Agency
National Institute of Health (NIH)
Institute
National Institute on Alcohol Abuse and Alcoholism (NIAAA)
Type
Research Project (R01)
Project #
5R01AA018631-02
Application #
8111662
Study Section
Behavioral and Social Consequences of HIV/AIDS Study Section (BSCH)
Program Officer
Roach, Deidra
Project Start
2010-07-15
Project End
2014-03-31
Budget Start
2011-04-01
Budget End
2012-03-31
Support Year
2
Fiscal Year
2011
Total Cost
$491,307
Indirect Cost
Name
University of California San Francisco
Department
Internal Medicine/Medicine
Type
Schools of Medicine
DUNS #
094878337
City
San Francisco
State
CA
Country
United States
Zip Code
94143
Fatch, Robin; Emenyonu, Nneka I; Muyindike, Winnie et al. (2017) Alcohol Interactive Toxicity Beliefs and ART Non-adherence Among HIV-Infected Current Drinkers in Mbarara, Uganda. AIDS Behav 21:1812-1824
Asiimwe, Stephen B; Fatch, Robin; Patts, Gregory et al. (2017) Alcohol Types and HIV Disease Progression Among HIV-Infected Drinkers Not Yet on Antiretroviral Therapy in Russia and Uganda. AIDS Behav 21:204-215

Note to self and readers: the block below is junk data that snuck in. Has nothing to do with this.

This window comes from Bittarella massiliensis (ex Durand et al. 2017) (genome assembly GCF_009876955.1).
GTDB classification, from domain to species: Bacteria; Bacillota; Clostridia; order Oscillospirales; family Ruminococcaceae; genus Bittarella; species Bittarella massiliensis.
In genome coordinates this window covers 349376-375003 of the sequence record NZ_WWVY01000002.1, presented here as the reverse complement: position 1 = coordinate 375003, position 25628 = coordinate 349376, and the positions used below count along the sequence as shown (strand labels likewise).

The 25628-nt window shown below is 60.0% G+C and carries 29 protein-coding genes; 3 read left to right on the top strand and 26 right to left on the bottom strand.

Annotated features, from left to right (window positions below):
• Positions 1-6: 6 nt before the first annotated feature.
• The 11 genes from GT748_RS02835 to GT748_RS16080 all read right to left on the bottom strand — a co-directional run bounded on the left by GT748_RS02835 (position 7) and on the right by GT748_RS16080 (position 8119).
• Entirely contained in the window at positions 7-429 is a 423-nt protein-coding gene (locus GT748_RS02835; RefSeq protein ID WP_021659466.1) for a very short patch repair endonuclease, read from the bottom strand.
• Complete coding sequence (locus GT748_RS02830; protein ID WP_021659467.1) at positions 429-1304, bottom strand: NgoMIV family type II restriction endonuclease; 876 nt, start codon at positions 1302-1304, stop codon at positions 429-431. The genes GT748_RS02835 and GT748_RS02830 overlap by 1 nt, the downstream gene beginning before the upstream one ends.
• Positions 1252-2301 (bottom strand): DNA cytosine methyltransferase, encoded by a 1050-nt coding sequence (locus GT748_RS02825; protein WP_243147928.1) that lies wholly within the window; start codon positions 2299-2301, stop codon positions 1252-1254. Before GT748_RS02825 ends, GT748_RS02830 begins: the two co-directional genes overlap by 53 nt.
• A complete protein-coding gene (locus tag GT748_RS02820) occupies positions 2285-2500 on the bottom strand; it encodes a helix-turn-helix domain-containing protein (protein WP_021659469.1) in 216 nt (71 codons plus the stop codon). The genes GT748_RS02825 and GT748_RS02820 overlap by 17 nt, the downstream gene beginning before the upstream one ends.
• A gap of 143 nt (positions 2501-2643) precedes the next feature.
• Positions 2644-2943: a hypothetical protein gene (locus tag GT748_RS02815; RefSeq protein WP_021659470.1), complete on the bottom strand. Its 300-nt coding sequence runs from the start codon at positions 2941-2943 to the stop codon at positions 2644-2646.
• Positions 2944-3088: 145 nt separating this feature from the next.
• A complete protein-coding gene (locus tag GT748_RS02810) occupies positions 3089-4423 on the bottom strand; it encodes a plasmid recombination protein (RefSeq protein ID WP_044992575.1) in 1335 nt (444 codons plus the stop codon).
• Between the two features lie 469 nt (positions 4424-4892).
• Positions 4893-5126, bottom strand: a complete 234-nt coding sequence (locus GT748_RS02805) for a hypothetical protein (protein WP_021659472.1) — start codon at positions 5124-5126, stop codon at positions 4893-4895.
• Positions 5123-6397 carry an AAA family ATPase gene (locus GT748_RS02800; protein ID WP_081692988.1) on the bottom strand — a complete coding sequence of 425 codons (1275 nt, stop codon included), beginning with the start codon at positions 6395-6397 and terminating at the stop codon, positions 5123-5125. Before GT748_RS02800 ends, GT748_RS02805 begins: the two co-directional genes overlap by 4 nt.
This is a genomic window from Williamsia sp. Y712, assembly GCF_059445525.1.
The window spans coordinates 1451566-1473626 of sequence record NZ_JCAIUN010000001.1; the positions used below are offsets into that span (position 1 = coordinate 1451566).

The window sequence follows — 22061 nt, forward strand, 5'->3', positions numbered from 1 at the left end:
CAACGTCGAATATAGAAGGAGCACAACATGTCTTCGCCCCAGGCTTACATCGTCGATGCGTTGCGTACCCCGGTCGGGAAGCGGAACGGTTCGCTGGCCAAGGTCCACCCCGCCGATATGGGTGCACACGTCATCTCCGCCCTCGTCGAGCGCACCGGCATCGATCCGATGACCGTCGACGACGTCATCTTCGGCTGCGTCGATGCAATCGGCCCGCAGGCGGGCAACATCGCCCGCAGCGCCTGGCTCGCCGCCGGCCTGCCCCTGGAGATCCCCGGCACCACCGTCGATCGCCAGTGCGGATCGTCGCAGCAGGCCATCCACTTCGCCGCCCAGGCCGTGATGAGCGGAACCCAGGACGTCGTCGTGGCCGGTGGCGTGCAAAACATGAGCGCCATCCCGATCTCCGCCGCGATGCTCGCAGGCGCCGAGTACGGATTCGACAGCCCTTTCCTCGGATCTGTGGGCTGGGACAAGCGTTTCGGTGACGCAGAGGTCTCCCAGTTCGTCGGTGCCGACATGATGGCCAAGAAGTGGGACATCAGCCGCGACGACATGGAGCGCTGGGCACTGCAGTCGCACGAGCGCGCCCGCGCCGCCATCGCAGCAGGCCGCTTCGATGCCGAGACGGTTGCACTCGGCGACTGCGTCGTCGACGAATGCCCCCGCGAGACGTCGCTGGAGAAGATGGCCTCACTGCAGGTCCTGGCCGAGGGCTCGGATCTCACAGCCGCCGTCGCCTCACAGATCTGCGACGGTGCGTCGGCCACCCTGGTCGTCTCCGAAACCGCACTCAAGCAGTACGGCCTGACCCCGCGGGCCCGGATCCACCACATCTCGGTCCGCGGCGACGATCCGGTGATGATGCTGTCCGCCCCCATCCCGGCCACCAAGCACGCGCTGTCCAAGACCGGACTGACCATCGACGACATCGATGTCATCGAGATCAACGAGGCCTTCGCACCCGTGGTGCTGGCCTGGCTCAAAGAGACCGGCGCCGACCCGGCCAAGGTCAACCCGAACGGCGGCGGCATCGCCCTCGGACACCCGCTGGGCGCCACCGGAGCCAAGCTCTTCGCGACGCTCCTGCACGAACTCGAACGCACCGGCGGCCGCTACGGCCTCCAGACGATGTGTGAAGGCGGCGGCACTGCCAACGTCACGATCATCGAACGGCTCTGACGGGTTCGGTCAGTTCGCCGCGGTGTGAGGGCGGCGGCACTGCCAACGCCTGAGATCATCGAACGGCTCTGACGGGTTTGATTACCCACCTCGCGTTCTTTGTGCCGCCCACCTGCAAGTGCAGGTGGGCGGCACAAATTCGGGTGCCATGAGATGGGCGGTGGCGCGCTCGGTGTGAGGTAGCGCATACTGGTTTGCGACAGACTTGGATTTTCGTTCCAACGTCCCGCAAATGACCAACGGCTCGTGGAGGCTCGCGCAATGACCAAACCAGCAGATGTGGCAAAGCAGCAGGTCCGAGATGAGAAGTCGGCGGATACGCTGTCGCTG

Emenyonu, Nneka I; Fatch, Robin; Muyindike, Winnie R et al. (2017) Randomized Study of Assessment Effects on Alcohol Use by Persons With HIV in Rural Uganda. J Stud Alcohol Drugs 78:296-305
Woolf-King, Sarah E; Muyindike, Winnie; Hobbs, Marcia M et al. (2017) Vaginal Prostate Specific Antigen (PSA) Is a Useful Biomarker of Semen Exposure Among HIV-Infected Ugandan Women. AIDS Behav 21:2141-2146
Hahn, Judith A; Anton, Raymond F; Javors, Martin A (2016) The Formation, Elimination, Interpretation, and Future Research Needs of Phosphatidylethanol for Research Studies and Clinical Practice. Alcohol Clin Exp Res 40:2292-2295
Hahn, Judith A; Emenyonu, Nneka I; Fatch, Robin et al. (2016) Declining and rebounding unhealthy alcohol consumption during the first year of HIV care in rural Uganda, using phosphatidylethanol to augment self-report. Addiction 111:272-9
Woolf-King, Sarah E; Fatch, Robin; Emenyonu, Nneka et al. (2015) Development and validation of the East Africa Alcohol Expectancy Scale (AFEXS). J Stud Alcohol Drugs 76:336-43
Carrico, Adam W; Hunt, Peter W; Emenyonu, Nneka I et al. (2015) Unhealthy Alcohol Use is Associated with Monocyte Activation Prior to Starting Antiretroviral Therapy. Alcohol Clin Exp Res 39:2422-6
Sundararajan, Radhika; Wyatt, Monique A; Woolf-King, Sarah et al. (2015) Qualitative study of changes in alcohol use among HIV-infected adults entering care and treatment for HIV/AIDS in rural southwest Uganda. AIDS Behav 19:732-41
Asiimwe, Stephen B; Fatch, Robin; Emenyonu, Nneka I et al. (2015) Comparison of Traditional and Novel Self-Report Measures to an Alcohol Biomarker for Quantifying Alcohol Consumption Among HIV-Infected Adults in Sub-Saharan Africa. Alcohol Clin Exp Res 39:1518-27